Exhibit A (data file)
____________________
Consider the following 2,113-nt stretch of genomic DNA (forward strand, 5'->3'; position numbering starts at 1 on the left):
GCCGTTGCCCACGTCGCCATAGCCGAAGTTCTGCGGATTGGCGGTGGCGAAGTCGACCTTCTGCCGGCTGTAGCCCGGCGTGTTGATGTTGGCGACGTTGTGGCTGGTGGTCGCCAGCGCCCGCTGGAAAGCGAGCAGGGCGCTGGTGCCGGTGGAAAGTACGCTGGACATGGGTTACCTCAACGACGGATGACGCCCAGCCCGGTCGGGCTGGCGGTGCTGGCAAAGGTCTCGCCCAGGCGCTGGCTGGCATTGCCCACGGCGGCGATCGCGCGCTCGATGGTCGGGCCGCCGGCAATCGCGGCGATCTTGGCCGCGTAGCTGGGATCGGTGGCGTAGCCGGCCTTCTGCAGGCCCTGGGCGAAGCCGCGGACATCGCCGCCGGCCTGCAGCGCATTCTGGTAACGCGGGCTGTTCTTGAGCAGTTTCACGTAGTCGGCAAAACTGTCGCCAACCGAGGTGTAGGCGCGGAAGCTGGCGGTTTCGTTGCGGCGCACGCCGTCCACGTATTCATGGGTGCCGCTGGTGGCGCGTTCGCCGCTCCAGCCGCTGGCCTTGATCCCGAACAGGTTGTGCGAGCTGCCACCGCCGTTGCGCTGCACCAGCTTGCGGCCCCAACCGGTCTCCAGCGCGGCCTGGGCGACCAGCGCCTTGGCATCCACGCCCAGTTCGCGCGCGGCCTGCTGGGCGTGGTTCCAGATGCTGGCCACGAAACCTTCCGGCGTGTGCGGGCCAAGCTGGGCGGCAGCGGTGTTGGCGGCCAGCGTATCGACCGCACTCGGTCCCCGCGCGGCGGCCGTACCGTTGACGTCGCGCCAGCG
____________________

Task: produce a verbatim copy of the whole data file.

Consider the following 2,113-nt stretch of genomic DNA (forward strand, 5'->3'; position numbering starts at 1 on the left):
GCCGTTGCCCACGTCGCCATAGCCGAAGTTCTGCGGATTGGCGGTGGCGAAGTCGACCTTCTGCCGGCTGTAGCCCGGCGTGTTGATGTTGGCGACGTTGTGGCTGGTGGTCGCCAGCGCCCGCTGGAAAGCGAGCAGGGCGCTGGTGCCGGTGGAAAGTACGCTGGACATGGGTTACCTCAACGACGGATGACGCCCAGCCCGGTCGGGCTGGCGGTGCTGGCAAAGGTCTCGCCCAGGCGCTGGCTGGCATTGCCCACGGCGGCGATCGCGCGCTCGATGGTCGGGCCGCCGGCAATCGCGGCGATCTTGGCCGCGTAGCTGGGATCGGTGGCGTAGCCGGCCTTCTGCAGGCCCTGGGCGAAGCCGCGGACATCGCCGCCGGCCTGCAGCGCATTCTGGTAACGCGGGCTGTTCTTGAGCAGTTTCACGTAGTCGGCAAAACTGTCGCCAACCGAGGTGTAGGCGCGGAAGCTGGCGGTTTCGTTGCGGCGCACGCCGTCCACGTATTCATGGGTGCCGCTGGTGGCGCGTTCGCCGCTCCAGCCGCTGGCCTTGATCCCGAACAGGTTGTGCGAGCTGCCACCGCCGTTGCGCTGCACCAGCTTGCGGCCCCAACCGGTCTCCAGCGCGGCCTGGGCGACCAGCGCCTTGGCATCCACGCCCAGTTCGCGCGCGGCCTGCTGGGCGTGGTTCCAGATGCTGGCCACGAAACCTTCCGGCGTGTGCGGGCCAAGCTGGGCGGCAGCGGTGTTGGCGGCCAGCGTATCGACCGCACTCGGTCCCCGCGCGGCGGCCGTACCGTTGACGTCGCGCCAGCG